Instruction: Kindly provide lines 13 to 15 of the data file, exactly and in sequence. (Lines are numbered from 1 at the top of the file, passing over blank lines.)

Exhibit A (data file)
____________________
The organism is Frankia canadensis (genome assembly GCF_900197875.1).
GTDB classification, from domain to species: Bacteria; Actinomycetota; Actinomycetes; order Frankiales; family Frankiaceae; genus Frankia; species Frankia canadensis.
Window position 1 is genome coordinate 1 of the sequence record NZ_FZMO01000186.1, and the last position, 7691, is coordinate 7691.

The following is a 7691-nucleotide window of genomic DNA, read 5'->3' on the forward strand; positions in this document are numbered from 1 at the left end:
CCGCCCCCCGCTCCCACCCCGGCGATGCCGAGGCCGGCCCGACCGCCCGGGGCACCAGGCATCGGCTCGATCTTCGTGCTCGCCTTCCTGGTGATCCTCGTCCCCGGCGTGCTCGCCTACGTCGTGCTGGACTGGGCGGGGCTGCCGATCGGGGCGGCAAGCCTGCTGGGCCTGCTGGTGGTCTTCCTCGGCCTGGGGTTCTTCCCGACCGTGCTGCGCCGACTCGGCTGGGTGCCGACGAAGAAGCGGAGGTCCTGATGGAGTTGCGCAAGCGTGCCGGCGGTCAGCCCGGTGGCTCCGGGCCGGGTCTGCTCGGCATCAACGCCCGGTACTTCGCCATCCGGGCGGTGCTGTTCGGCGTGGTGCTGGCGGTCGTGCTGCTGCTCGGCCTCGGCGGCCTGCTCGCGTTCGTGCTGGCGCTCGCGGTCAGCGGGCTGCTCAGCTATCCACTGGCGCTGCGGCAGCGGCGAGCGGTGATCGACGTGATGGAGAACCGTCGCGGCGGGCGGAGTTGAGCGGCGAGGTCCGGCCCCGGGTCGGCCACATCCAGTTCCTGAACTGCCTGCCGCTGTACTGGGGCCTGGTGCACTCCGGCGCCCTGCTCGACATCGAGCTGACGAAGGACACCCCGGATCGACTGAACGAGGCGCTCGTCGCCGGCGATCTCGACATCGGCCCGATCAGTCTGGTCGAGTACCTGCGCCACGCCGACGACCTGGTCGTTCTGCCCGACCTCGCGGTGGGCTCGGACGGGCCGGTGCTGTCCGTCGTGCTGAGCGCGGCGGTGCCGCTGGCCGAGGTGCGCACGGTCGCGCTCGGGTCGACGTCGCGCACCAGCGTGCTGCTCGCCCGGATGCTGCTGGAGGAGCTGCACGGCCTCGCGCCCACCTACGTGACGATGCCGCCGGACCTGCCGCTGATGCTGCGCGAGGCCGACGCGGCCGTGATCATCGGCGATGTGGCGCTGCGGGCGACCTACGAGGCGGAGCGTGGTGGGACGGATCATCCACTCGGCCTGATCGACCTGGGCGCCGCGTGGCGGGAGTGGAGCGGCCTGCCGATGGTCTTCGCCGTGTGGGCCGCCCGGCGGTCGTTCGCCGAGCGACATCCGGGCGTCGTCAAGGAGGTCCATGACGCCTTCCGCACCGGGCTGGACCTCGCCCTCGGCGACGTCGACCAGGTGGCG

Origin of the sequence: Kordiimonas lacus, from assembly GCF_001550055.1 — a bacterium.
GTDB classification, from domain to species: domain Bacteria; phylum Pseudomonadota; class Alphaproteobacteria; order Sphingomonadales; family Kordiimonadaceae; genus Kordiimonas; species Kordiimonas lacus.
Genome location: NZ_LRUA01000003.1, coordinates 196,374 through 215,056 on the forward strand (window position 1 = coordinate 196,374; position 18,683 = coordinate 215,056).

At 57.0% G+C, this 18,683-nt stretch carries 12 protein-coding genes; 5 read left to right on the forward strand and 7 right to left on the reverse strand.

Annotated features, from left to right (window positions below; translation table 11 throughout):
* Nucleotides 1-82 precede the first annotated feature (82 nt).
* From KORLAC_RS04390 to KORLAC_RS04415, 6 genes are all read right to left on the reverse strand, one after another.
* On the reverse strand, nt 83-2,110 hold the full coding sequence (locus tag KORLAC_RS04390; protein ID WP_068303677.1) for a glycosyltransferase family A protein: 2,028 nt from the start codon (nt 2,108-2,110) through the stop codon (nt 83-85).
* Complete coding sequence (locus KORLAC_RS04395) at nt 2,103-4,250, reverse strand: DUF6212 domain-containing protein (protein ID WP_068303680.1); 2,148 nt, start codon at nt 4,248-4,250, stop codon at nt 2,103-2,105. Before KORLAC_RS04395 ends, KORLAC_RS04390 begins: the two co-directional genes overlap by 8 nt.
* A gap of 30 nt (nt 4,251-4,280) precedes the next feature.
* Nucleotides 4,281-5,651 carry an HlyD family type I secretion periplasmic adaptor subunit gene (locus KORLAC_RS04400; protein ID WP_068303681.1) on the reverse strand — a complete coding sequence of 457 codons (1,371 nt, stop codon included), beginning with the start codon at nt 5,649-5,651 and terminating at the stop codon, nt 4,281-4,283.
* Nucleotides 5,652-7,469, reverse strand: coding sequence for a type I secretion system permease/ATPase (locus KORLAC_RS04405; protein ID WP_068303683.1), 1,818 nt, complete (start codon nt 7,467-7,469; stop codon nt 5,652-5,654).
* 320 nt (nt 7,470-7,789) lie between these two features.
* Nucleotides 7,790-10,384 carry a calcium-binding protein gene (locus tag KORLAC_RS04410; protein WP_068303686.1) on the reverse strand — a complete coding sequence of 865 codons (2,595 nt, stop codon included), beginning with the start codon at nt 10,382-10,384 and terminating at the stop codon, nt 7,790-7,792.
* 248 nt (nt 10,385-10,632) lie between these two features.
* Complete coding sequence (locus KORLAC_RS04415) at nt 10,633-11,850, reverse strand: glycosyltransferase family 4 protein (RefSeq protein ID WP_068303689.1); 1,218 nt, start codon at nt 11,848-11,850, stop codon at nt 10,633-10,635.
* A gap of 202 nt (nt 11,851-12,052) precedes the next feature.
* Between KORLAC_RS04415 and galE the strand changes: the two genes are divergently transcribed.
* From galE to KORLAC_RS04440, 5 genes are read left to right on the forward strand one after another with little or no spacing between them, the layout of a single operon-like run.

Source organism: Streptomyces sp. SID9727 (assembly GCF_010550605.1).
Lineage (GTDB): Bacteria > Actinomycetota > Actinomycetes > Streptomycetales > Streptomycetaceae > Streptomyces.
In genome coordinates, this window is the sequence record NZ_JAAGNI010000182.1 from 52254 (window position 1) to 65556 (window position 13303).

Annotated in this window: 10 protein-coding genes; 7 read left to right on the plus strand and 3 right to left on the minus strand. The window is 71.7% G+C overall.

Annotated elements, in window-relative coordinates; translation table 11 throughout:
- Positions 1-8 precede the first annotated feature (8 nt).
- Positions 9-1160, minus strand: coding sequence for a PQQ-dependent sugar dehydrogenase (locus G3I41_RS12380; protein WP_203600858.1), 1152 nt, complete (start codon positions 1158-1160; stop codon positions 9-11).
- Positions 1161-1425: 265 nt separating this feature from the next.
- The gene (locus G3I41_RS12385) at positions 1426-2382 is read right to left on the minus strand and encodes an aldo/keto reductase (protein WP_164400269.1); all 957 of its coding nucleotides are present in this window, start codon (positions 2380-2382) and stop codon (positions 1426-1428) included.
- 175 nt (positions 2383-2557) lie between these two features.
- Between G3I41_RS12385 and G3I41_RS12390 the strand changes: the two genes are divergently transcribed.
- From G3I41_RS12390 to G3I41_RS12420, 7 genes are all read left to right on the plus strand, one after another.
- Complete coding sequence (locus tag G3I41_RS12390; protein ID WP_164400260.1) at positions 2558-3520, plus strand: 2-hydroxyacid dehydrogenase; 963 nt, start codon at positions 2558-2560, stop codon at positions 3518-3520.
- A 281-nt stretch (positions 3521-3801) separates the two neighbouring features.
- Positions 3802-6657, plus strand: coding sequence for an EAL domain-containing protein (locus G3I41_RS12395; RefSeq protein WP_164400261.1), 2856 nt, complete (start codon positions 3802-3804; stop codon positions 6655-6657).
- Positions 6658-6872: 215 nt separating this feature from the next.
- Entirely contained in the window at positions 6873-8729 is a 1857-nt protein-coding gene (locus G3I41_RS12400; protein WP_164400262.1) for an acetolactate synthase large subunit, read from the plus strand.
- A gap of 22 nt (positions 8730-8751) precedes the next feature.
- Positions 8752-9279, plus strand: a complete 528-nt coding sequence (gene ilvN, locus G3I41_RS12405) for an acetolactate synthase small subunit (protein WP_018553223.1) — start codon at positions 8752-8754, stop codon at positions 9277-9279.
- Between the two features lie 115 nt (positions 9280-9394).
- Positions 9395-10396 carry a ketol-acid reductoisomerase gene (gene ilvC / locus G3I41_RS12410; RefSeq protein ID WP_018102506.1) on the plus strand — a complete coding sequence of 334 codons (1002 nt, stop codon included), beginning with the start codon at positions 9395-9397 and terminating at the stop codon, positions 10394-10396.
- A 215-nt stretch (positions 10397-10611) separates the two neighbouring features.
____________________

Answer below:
* On the reverse strand, nt 83-2,110 hold the full coding sequence (locus tag KORLAC_RS04390; protein ID WP_068303677.1) for a glycosyltransferase family A protein: 2,028 nt from the start codon (nt 2,108-2,110) through the stop codon (nt 83-85).
* Complete coding sequence (locus KORLAC_RS04395) at nt 2,103-4,250, reverse strand: DUF6212 domain-containing protein (protein ID WP_068303680.1); 2,148 nt, start codon at nt 4,248-4,250, stop codon at nt 2,103-2,105. Before KORLAC_RS04395 ends, KORLAC_RS04390 begins: the two co-directional genes overlap by 8 nt.
* A gap of 30 nt (nt 4,251-4,280) precedes the next feature.